turkish lira one use

A drastic fall in the Turkish lira means the price of some imported ingredients are falling despite sterling’s devaluation in the wake of the Brexit vote.

Turkey, a major supplier of dried fruit and nuts to the UK market - particularly sultanas, apricots and hazelnuts, has suffered a steep fall in the value of its currency, which has plunged 28% against the US dollar over the past year.

Sparked by rising inflation and political tensions, the lira’s depreciation began in earnest after Turkey’s failed military coup in July, reaching an all-time low in the second week of this month. Meanwhile, sterling has strengthened 11% year on year against the lira, driving down the cost of key dried fruit and nut imports - some of which have fallen further because supplies are expected to be plentiful this year.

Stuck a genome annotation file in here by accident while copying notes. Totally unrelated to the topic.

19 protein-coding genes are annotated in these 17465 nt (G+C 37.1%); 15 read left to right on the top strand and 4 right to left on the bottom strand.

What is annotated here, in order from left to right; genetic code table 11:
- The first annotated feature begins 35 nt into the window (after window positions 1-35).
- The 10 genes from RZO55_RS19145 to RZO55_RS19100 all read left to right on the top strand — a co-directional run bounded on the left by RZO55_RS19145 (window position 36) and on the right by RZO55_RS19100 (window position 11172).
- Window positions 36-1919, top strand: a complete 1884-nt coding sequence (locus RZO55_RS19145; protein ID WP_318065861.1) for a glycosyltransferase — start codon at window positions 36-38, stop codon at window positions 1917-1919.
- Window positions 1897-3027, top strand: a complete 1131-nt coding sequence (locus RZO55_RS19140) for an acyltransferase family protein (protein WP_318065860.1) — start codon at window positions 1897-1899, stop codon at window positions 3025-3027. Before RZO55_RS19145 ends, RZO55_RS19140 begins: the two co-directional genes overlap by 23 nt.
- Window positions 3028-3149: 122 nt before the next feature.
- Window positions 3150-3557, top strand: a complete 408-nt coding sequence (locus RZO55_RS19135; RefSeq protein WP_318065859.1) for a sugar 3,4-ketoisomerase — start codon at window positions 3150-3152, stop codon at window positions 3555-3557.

Turkish sultana prices have tumbled 12% year on year in sterling terms. Production is forecast to reach 300,000 tonnes in 2016/17, up 55%. Favourable weather has boosted output despite a brief heatwave in June, which resulted in sunburned fruit at some vineyards.

In addition, Turkish dried apricot prices declined 9% over the 12 months to in January. Output will rise 11% at about 100,000 tonnes, with carry-in estimated at 10,000 tonnes, it has been predicted - though there are concerns the final volume could be lower than expected due to rain damage.

Meanwhile, hazelnut prices remain unchanged in sterling terms. Production in Turkey has been estimated at 580,000 tonnes for 2016/17, down 17% year on year, but high carry-in stocks, estimated at 120,000 tonnes, make up for shortfall.

The lira is set to stay volatile while Turkey waits for its constitutional referendum to take place in the first half of 2017.